After you identify these sales events and other planned periods of high traffic, take a deep dive into the strategies that worked—and did not—in 2021 and plan for this year’s biggest selling opportunities right now. This includes defining your eCommerce experience, developing marketing and sales strategies to improve performance, and identifying KPIs. Review the following posts in our Peak Season Performance blog series for help getting started:

What If You Sell to Other Businesses?

B2B businesses that sell to wholesalers or via distributors may have some special considerations. As noted above, their sales may not be related to holidays at all, but rather to quarterly budget deadlines and procurement cycles. Also, many businesses have reduced spending in the face of ongoing economic uncertainty, which means they need to find creative ways to increase revenues.

Two digital strategies that businesses may want to consider in 2022 are:

  1. Upgrading their online experience: Since existing customers account for more than 75% of annual revenue for B2B organizations, it is crucial to set up an intuitive site that allows business buyers to engage and purchase online – with or without help from a sales rep. Key features you’ll need for B2B selling include customer-specific product catalogs and pricing, online price quotes and configuration, automated approval workflows, and support for seller-assisted shopping.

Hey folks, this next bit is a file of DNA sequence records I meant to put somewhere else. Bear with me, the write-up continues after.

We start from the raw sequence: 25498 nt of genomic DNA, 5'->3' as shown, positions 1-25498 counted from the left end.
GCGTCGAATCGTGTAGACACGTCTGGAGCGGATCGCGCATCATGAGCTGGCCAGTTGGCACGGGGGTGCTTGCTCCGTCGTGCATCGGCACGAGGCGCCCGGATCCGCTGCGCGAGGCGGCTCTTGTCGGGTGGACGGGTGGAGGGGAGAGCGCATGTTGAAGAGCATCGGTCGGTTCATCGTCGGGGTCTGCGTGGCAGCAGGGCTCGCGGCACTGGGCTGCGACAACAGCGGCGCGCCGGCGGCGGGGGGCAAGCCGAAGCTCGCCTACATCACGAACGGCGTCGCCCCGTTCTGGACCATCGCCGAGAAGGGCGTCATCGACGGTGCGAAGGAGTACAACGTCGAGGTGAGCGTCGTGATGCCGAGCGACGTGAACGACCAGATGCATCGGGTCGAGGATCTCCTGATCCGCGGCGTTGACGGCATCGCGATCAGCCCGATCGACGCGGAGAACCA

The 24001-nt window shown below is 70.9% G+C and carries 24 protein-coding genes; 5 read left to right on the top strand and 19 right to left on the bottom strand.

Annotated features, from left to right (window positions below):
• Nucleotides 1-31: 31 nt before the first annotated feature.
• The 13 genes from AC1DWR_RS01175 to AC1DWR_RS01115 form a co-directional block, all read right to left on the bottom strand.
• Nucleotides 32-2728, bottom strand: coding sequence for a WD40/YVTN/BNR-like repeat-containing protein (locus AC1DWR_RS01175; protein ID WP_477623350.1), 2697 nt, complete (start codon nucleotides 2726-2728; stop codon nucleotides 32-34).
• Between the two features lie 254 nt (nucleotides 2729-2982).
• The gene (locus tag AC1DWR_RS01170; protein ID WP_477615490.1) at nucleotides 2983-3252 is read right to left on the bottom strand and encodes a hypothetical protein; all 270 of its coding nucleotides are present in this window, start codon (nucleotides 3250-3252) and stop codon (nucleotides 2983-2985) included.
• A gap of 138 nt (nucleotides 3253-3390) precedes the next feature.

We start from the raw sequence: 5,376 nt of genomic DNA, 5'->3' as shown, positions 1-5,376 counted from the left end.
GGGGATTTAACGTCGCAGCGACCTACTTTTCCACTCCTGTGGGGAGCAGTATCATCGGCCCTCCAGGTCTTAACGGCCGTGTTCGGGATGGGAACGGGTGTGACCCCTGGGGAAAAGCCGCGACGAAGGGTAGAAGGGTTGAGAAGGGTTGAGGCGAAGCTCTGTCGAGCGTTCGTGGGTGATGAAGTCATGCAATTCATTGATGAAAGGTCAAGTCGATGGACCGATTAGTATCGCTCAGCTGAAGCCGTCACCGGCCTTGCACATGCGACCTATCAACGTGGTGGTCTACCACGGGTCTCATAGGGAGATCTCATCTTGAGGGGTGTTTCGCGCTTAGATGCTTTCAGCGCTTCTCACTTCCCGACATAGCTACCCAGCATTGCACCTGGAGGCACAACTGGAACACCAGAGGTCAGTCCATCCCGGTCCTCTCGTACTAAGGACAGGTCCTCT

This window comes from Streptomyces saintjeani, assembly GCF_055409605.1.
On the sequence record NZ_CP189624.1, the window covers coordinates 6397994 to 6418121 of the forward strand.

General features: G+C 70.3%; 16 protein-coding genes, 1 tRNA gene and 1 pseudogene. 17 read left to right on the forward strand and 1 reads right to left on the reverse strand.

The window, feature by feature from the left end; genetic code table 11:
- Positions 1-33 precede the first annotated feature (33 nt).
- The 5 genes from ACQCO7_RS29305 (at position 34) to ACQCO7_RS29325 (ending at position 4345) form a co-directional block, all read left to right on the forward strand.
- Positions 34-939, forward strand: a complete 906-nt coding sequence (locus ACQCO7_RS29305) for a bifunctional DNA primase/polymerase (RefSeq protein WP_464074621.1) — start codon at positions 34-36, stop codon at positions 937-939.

2. Adding a direct-to-consumer website: Some B2B business offer products that can be sold to both businesses and consumers. For example, this is true of many consumer-packaged goods companies that sell through grocers and through their websites. If your business has a product you could sell to consumers, consider adding a direct-to-consumer website to your eCommerce platform. This may be easier than you think with Adobe Commerce, which is designed for “hybrid” B2B and B2C use cases. And, with some careful planning, it’s also possible to minimize channel conflicts.

Taking Action

As you complete your look back on the previous year, you may see some obvious places to make immediate changes. For example:

We hope you’re feeling inspired to take a closer look at your eCommerce results from 2021, as well as your overall online customer experience. This 360-degree website assessment is a great place to start.

Frequently Asked Questions about planning your annual eCommerce strategy

What are the five KPIs?

Key performance indicators are measurements that can be quantified and used to gauge overall long-term performance. They help to determine a company’s operational, strategic and financial achievements and how they relate to competitors.

Although they can vary, the five most common KPIs are:

  1. Customer satisfaction
  2. Client retention rate
  3. Profit margin
  4. Revenue per client
  5. Revenue growth

What is omnichannel personalization?

Omnichannel personalization is a marketing effort driven by data, in which you use a given channel to provide a personalized experience. It’s based on data you collect from user behavior on other channels. You can collect user data from anywhere and leverage it to give a personalized experience to customers through different touchpoints.

How can you improve page loading speed?

With so many sites to compete against, it’s important your site is optimized for speed.

To improve performance, consider: